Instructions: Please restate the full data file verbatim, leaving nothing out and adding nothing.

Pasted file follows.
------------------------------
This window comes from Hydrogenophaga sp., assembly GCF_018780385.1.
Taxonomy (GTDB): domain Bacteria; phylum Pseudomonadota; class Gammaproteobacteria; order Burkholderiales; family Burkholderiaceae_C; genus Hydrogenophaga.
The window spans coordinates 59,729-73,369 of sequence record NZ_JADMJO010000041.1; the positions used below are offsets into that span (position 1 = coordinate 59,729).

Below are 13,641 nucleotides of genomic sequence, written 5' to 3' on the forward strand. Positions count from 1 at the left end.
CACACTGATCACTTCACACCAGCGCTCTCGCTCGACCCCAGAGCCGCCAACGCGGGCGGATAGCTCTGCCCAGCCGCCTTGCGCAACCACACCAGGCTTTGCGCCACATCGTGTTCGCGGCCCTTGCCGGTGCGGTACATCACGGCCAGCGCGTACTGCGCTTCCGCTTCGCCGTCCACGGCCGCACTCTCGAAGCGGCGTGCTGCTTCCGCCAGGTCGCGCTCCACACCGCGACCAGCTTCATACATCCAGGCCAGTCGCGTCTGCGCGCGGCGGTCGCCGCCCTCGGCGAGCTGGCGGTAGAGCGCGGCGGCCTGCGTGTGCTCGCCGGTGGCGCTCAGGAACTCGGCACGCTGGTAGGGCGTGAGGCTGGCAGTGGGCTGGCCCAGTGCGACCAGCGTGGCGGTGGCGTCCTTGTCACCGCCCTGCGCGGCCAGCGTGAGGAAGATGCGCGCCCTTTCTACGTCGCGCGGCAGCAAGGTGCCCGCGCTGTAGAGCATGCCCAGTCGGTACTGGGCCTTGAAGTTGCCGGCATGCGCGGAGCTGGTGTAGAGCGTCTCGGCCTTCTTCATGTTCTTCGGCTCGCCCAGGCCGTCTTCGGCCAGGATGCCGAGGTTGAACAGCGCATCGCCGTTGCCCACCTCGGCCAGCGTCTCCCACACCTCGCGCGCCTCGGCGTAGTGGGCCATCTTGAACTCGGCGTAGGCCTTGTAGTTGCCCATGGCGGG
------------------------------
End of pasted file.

This window comes from Hydrogenophaga sp., assembly GCF_018780385.1.
Taxonomy (GTDB): domain Bacteria; phylum Pseudomonadota; class Gammaproteobacteria; order Burkholderiales; family Burkholderiaceae_C; genus Hydrogenophaga.
The window spans coordinates 59,729-73,369 of sequence record NZ_JADMJO010000041.1; the positions used below are offsets into that span (position 1 = coordinate 59,729).

Below are 13,641 nucleotides of genomic sequence, written 5' to 3' on the forward strand. Positions count from 1 at the left end.
CACACTGATCACTTCACACCAGCGCTCTCGCTCGACCCCAGAGCCGCCAACGCGGGCGGATAGCTCTGCCCAGCCGCCTTGCGCAACCACACCAGGCTTTGCGCCACATCGTGTTCGCGGCCCTTGCCGGTGCGGTACATCACGGCCAGCGCGTACTGCGCTTCCGCTTCGCCGTCCACGGCCGCACTCTCGAAGCGGCGTGCTGCTTCCGCCAGGTCGCGCTCCACACCGCGACCAGCTTCATACATCCAGGCCAGTCGCGTCTGCGCGCGGCGGTCGCCGCCCTCGGCGAGCTGGCGGTAGAGCGCGGCGGCCTGCGTGTGCTCGCCGGTGGCGCTCAGGAACTCGGCACGCTGGTAGGGCGTGAGGCTGGCAGTGGGCTGGCCCAGTGCGACCAGCGTGGCGGTGGCGTCCTTGTCACCGCCCTGCGCGGCCAGCGTGAGGAAGATGCGCGCCCTTTCTACGTCGCGCGGCAGCAAGGTGCCCGCGCTGTAGAGCATGCCCAGTCGGTACTGGGCCTTGAAGTTGCCGGCATGCGCGGAGCTGGTGTAGAGCGTCTCGGCCTTCTTCATGTTCTTCGGCTCGCCCAGGCCGTCTTCGGCCAGGATGCCGAGGTTGAACAGCGCATCGCCGTTGCCCACCTCGGCCAGCGTCTCCCACACCTCGCGCGCCTCGGCGTAGTGGGCCATCTTGAACTCGGCGTAGGCCTTGTAGTTGCCCATGGCGGG